Why is Israel allowed to participate in Eurovision even though Russia was banned?

If there’s one line Eurovision’s organiser, the European Broadcasting Union (EBU), loves to trot out, it’s that the song contest is an “apolitical” event that brings people across the world together with music.

They’ve gone especially hard on this narrative over the past two years, recycling the official 2023 slogan, “United by Music”, for 2024.

It’s a nice sentiment — that just so happens to be overshadowed by the EBU’s decision to allow Israel to compete in 2024 despite its ongoing conflict with Palestine. That, and Israel’s reported attempt to enter a song believed to reference the events of October 7, 2023, into the competition. (Following a request from President Isaac Herzog, the lyrics and title of Israel’s submission have since been changed.)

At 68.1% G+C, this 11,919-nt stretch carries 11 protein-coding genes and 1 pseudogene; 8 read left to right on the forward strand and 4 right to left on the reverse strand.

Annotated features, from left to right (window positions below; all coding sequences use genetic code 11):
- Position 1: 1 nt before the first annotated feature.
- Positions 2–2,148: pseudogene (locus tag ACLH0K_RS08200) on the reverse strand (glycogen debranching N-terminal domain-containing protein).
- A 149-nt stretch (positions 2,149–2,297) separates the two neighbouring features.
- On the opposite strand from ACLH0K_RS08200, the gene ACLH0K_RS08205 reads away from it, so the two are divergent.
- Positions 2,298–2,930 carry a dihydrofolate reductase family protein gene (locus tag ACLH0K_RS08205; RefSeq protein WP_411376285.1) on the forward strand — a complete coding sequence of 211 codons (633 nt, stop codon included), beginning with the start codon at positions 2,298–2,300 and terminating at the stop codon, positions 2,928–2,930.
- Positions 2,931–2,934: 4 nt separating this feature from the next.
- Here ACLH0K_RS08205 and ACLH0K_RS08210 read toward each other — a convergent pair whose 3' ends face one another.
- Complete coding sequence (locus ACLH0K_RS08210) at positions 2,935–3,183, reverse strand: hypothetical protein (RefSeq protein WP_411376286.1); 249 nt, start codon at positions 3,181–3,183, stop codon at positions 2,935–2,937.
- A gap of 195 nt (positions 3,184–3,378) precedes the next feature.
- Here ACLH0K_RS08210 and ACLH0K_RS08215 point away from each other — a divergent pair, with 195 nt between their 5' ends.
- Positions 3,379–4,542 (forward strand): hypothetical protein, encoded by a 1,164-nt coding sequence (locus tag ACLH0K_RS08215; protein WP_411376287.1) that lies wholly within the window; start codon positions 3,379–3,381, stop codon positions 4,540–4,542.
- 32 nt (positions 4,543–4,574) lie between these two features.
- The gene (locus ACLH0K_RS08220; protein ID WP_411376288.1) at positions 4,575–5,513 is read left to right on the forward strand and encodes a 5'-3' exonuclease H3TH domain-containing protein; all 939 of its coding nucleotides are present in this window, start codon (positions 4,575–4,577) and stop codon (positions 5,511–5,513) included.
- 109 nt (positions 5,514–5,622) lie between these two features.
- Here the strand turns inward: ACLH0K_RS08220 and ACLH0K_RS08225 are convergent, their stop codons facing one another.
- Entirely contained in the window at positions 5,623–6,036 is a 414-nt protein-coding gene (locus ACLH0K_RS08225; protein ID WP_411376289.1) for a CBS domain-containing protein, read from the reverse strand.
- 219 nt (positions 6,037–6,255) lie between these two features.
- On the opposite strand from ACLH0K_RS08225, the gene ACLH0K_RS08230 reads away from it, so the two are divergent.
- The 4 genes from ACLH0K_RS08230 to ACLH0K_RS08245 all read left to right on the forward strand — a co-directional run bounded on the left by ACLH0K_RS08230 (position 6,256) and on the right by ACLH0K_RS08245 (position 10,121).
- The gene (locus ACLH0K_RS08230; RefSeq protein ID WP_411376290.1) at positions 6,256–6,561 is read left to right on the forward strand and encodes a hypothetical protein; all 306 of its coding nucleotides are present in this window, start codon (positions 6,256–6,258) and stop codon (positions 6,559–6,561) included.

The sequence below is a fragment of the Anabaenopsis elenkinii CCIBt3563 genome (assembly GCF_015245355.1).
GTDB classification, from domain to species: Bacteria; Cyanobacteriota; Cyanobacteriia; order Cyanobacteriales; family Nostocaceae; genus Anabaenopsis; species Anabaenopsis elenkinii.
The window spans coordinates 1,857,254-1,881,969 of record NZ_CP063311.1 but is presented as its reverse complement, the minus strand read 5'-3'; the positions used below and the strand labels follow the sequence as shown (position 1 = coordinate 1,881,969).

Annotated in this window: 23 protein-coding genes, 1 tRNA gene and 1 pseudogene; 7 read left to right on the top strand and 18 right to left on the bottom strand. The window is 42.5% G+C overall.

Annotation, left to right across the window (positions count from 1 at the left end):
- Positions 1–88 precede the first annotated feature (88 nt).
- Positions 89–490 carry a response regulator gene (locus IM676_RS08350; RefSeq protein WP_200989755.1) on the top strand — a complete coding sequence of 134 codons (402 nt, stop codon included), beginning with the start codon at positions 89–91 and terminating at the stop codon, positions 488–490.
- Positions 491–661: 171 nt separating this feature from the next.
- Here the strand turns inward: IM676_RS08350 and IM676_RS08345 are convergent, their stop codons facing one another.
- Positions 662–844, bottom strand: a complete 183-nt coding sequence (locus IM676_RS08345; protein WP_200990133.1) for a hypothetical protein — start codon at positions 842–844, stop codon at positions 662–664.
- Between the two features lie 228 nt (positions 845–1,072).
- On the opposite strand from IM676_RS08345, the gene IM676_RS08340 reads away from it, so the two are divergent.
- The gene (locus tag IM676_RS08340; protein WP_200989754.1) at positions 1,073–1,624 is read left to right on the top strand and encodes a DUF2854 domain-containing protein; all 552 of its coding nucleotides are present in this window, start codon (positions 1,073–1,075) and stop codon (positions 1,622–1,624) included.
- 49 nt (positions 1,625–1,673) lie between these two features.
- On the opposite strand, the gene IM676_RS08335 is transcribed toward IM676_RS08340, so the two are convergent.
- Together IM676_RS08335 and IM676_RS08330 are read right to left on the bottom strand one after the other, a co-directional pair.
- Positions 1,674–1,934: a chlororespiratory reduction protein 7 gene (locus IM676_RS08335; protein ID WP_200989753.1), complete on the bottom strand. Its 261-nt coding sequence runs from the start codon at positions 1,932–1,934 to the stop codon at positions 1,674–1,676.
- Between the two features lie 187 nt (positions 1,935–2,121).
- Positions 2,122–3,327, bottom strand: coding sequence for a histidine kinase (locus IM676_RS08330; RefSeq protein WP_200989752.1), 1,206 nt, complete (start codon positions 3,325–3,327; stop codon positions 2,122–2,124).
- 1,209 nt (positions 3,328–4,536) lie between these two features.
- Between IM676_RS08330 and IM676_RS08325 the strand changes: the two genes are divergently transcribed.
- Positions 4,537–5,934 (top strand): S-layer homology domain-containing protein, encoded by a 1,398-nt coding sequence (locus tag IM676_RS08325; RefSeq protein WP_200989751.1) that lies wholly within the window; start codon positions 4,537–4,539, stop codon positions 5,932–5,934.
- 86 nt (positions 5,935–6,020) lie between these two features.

But this is nothing new for Eurovision, which has time and again been eclipsed by the state of the global political landscape over its 68-year history, despite any desire its Switzerland-based organiser may have for it to remain neutral.

From the boycott, to the planned protests, to the widespread artist outcry

The Boycott, Divestment and Sanctions (BDS) movement has called for the boycott of Eurovision 2024 over what it says is “the EBU’s whitewash of apartheid Israel’s genocide against 2.3 million Palestinians in Gaza”.

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